191

This code was working fine.

I don't know if it's because I upgraded to Node 17 or what, but now I get

TypeError [ERR_IMPORT_ASSERTION_TYPE_MISSING]:
  Module "file:///Users/xxxxx/code/projects/xxxxx/dist/server/data/countries.json" 
  needs an import assertion of type "json"

In my api.ts I have:

import countryTable from './data/countries.json';

Here's how I start api.ts which is used by server.ts:

NODE_ENV=production node --optimize_for_size --trace-warnings --experimental-json-modules --no-warnings server/server.js

6 Answers 6

341

Update: According to the proposal, the new keyword is with instead of assert, but assert is supposed to stay for compatibility reasons. The new code would look as follows:

import countryTable from "./data/countries.json" with { type: "json" };

You will need to use:

import countryTable from "./data/countries.json" assert { type: "json" };

https://github.com/tc39/proposal-import-assertions

15
  • 17
    Import assertions were introduced in node v17.1.0 according to this, but became required after v17.5.0 (related to this change:github.com/nodejs/node/pull/40785). Import assertions address a security concern (v8.dev/features/import-assertions) about trusting cross-origin imports.
    – pbatey
    Commented Mar 21, 2022 at 23:07
  • 1
    Thanks! You just saved me a world of trouble understanding why a code that worked fine yesterday suddenly stopped working! I actually needed the second version detailed in GitHub, but you saved me a world of hurt! Commented Mar 31, 2022 at 10:45
  • i dont have a data folder Commented Jul 13, 2022 at 2:27
  • 11
    If you do this and get TS2821: Import assertions are only supported when the '--module' option is set to 'esnext' you can just add // @ts-ignore to the line above the import as a workaround for the moment.
    – Malvineous
    Commented Dec 24, 2022 at 8:13
  • 1
    @UneconscienceUneSource its a CORS related security measure. Obviously python does not have to deal with this. Commented Feb 2, 2023 at 12:05
31

For anyone having ESLint validation issues (due to assert not being supported yet), you can try loading the JSON from the filesystem synchronously:

const loadJSON = (path) => JSON.parse(fs.readFileSync(new URL(path, import.meta.url)));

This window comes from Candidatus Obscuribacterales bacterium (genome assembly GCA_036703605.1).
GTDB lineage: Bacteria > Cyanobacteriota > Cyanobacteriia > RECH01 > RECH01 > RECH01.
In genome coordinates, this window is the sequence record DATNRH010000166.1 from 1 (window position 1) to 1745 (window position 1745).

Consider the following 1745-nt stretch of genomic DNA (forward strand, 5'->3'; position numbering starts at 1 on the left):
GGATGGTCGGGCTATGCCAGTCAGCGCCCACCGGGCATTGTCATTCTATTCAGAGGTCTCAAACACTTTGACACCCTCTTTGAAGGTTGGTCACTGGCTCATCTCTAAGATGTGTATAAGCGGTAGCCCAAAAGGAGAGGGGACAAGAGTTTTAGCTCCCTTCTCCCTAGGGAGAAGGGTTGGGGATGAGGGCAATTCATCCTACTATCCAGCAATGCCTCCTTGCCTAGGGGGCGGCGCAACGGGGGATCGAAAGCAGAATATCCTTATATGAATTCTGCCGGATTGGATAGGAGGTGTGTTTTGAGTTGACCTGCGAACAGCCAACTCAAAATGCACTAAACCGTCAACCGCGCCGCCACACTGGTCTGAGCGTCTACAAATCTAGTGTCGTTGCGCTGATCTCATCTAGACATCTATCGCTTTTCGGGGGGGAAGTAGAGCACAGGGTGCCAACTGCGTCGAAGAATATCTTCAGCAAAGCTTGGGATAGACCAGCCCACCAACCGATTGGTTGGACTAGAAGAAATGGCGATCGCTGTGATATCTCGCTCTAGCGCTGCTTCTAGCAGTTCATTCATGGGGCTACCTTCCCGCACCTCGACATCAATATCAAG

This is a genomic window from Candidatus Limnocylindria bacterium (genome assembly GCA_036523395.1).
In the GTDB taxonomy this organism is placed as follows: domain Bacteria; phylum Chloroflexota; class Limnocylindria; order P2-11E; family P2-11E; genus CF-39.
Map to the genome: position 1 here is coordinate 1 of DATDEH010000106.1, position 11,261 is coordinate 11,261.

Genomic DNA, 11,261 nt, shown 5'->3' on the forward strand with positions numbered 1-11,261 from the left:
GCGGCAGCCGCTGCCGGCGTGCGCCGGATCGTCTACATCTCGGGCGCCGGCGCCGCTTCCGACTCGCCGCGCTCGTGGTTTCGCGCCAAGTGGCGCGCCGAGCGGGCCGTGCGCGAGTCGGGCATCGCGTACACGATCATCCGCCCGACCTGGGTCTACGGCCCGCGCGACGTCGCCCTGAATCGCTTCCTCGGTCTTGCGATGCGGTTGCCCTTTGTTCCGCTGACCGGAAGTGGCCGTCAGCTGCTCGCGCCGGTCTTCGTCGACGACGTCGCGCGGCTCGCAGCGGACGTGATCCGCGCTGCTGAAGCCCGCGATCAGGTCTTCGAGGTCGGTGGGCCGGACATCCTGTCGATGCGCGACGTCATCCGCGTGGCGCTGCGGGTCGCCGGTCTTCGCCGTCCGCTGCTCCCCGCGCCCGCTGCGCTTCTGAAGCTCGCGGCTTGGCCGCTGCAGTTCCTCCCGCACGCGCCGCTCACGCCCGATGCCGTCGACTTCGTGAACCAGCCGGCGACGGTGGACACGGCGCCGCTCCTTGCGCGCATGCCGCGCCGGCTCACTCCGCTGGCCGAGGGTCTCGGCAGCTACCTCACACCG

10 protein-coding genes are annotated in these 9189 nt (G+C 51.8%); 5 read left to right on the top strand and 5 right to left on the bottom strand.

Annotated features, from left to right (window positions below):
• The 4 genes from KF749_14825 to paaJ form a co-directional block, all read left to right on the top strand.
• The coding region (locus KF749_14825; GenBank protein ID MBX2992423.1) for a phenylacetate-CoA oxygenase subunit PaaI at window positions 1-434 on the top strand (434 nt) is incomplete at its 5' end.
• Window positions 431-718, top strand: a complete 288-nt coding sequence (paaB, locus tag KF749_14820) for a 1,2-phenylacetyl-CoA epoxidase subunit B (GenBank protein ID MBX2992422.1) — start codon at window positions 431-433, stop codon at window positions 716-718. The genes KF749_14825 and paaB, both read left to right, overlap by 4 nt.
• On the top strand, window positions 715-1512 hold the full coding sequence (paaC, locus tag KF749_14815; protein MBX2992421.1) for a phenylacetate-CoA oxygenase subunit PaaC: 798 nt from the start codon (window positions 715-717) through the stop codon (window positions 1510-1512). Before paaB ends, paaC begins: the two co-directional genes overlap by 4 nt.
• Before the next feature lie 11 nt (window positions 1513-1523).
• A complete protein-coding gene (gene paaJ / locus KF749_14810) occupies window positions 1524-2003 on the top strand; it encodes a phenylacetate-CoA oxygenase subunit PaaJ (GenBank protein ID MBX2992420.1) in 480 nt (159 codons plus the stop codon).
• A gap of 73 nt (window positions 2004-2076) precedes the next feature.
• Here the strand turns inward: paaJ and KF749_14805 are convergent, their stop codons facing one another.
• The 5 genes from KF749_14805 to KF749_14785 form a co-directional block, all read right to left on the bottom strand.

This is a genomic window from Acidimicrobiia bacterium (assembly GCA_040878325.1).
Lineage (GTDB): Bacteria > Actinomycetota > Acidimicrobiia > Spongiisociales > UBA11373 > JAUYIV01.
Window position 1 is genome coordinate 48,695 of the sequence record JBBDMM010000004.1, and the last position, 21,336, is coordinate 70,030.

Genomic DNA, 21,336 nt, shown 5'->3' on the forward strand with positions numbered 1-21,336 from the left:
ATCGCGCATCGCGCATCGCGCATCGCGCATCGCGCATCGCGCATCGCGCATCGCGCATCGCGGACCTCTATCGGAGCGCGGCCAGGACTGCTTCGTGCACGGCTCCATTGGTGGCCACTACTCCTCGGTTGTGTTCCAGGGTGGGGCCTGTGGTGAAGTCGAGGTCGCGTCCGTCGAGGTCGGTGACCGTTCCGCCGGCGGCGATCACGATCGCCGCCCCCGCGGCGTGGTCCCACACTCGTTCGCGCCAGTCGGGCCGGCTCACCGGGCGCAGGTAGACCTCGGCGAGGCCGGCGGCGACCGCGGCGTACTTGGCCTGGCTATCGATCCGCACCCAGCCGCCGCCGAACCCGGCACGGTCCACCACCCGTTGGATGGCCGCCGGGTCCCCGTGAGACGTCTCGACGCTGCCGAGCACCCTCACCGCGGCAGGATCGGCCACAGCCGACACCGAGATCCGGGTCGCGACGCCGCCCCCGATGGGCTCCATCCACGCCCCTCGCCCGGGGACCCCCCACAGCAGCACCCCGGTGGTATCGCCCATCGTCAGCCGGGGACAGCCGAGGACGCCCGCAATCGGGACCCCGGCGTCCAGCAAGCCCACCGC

const countries = loadJSON('./data/countries.json');

Reference: https://github.com/eslint/eslint/discussions/15305

3
  • readFile blocks, so it would be better to promisify it and use top level await Commented Jul 29, 2023 at 3:44
  • I get Cannot use 'import.meta' outside a module
    – coler-j
    Commented Sep 18, 2023 at 15:17
  • @coler-j this will not work with CJS. Commented Sep 18, 2023 at 15:18
19

To import .json in ES modules you can use

module.createRequire()

https://nodejs.org/dist/latest-v18.x/docs/api/esm.html#no-require-exports-or-moduleexports

because assertions are still experimental in v18.12.1 of node.js

import { createRequire } from 'node:module';
const require = createRequire(import.meta.url);

const countryTable = require('./data/countries.json');

https://nodejs.org/dist/latest-v18.x/docs/api/module.html#modulecreaterequirefilename

1
  • The accepted answer by #goldenretriveryt did not work for me. This answer worked well. Using the accepted answer I get "cannot use with in strict mode" or if I use assert it doesn't recognize the word. I am using Node 20.11.1 and TS 4.3.5 must be one of my tsconfig settings?
    – Astra Bear
    Commented Apr 4 at 1:13
7

If you are not using Node v17.1.0+ and are instead stuck with v16 or lower, AND you are using the --es-module-specifier-resolution=node flag to the node process, something like this:

{
  "start": "node --es-module-specifier-resolution=node --no-warnings src/index.js"
}

trying to do something like this:

import swaggerDocument from "../swagger.json" assert { type: "json" }

will result in the following error:

ReferenceError: require is not defined in ES module scope, you can use import instead.

Trying to do this:

const swaggerDoc = require('../swagger.json');

will result in the same above error.

There are several solutions:

import { readFile } from 'fs/promises';
const swaggerDoc = JSON.parse(
  await readFile(new URL('../swagger.json', import.meta.url))
);

or:

import { createRequire } from "module";
const require = createRequire(import.meta.url);
const swaggerDoc = require("../swagger.json");

I prefer the first way. I think it is a little more clear as to what is happening.

3

This works only if you need to import a specific object that having issues with ES6+.

module.createRequire()

Code Example:

import { createRequire } from 'node:module'

// Import the package.json file to get the version number by using the createRequire function
const require = createRequire(import.meta.url)
const { version } = require('../../package.json')

You can also use a bundler to convert your code on commonjs.

0

once you have imported your data,and signifying the address , you should type assert {type:"json"} to eliminate this error. import assertion has been introduced in node v17 for data checking and authentication.

Type something like this import data from './data/mock.json' assert {type:"json"}

Your Answer

By clicking “Post Your Answer”, you agree to our terms of service and acknowledge you have read our privacy policy.

Not the answer you're looking for? Browse other questions tagged or ask your own question.